He adds that ESG will become even more important once the COVID-19 pandemic is over and countries try to kick-start their economies again.
“Research confirms that those mining companies that pay more than lip service to ESG and embed it in their company culture attract more investment attention than those that give it less attention.”
However, it is not just the attractiveness of a gold project that draws investment attention; the company’s leadership team is equally important.
“If you have a CEO or a senior manager with a good track record, who has overcome obstacles and made money for investors in the past, this is highly attractive for investors.

“Unfortunately, this is where some juniors fall short. While they may have a good management team, they don’t have a track record and so investors may be reluctant to fund them,” Brooks explains.
Also, Fieldfisher’s experience shows that having a well-connected local CEO or senior manager based in the host country makes a massive difference.
This is because they understand the local culture and can negotiate with governments on issues that could be a challenge for expat management teams.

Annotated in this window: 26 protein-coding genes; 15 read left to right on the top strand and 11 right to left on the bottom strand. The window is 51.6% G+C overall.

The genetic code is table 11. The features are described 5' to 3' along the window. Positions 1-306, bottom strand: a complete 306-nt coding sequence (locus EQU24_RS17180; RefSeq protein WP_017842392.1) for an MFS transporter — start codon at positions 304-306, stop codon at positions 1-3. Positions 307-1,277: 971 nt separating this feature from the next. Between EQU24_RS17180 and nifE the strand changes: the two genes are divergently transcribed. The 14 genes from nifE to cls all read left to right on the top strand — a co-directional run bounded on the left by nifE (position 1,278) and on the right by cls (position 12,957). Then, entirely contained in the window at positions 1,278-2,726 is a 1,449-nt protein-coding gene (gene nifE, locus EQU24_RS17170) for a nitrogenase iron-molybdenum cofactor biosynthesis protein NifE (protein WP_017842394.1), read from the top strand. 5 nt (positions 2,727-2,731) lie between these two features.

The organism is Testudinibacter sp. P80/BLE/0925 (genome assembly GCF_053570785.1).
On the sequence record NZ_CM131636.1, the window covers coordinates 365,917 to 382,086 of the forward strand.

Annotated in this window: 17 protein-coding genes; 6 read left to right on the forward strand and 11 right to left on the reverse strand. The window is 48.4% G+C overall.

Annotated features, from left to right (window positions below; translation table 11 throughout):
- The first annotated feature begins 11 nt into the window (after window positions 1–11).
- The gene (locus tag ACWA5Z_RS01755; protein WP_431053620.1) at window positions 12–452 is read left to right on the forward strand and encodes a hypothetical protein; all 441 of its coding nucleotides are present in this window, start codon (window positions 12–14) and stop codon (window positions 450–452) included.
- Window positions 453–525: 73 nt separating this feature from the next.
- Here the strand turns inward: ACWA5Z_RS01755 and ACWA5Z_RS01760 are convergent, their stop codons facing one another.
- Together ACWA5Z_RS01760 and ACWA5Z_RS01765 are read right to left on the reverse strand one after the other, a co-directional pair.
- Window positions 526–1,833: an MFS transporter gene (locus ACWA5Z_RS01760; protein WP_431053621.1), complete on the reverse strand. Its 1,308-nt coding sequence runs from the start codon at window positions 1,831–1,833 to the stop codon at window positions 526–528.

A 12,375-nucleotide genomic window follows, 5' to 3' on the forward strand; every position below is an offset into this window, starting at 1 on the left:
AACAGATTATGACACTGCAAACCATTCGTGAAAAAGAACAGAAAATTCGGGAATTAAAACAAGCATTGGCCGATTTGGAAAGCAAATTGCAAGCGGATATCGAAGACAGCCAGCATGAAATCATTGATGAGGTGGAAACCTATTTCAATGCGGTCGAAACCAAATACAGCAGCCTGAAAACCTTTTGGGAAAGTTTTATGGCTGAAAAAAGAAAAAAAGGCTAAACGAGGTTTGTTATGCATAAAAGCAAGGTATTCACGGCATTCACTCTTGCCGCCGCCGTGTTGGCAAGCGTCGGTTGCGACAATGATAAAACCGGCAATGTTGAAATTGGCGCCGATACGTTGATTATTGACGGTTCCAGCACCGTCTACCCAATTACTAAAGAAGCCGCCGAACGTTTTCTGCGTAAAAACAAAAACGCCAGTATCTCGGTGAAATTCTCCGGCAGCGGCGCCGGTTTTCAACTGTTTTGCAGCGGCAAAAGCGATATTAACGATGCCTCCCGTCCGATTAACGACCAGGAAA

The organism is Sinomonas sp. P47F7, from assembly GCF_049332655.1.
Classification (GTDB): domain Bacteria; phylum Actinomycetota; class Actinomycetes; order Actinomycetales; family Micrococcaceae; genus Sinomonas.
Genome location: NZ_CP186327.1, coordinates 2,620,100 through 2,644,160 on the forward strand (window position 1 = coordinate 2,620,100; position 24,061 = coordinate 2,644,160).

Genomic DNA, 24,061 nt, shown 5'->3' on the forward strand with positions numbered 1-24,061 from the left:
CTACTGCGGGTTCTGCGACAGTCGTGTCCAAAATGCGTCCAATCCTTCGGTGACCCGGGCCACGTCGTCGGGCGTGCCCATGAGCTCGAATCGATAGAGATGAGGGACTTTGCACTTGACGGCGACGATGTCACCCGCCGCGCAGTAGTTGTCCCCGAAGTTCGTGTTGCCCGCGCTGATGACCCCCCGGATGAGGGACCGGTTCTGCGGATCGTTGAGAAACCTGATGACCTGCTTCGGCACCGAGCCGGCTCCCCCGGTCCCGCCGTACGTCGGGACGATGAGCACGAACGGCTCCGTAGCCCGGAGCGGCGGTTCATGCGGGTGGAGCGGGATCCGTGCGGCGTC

Size matters
Finally, Brooks advises that juniors should relook at how they want to present their projects to investors.
“Since 2012, there has been a paradigm shift that bigger is not necessarily better. Juniors should look at refocusing their feasibility studies and plan to develop a mine requiring a smaller investment with more manageable challenges to overcome to ensure that cash flow can be generated and investors paid off within a shorter timeframe.
“The plan should also have exploration upside to further develop a project.
You need to be able to show investors that you have a well-defined and quantifiable route to guarantee a ROI in a realistic timeframe,” he concludes.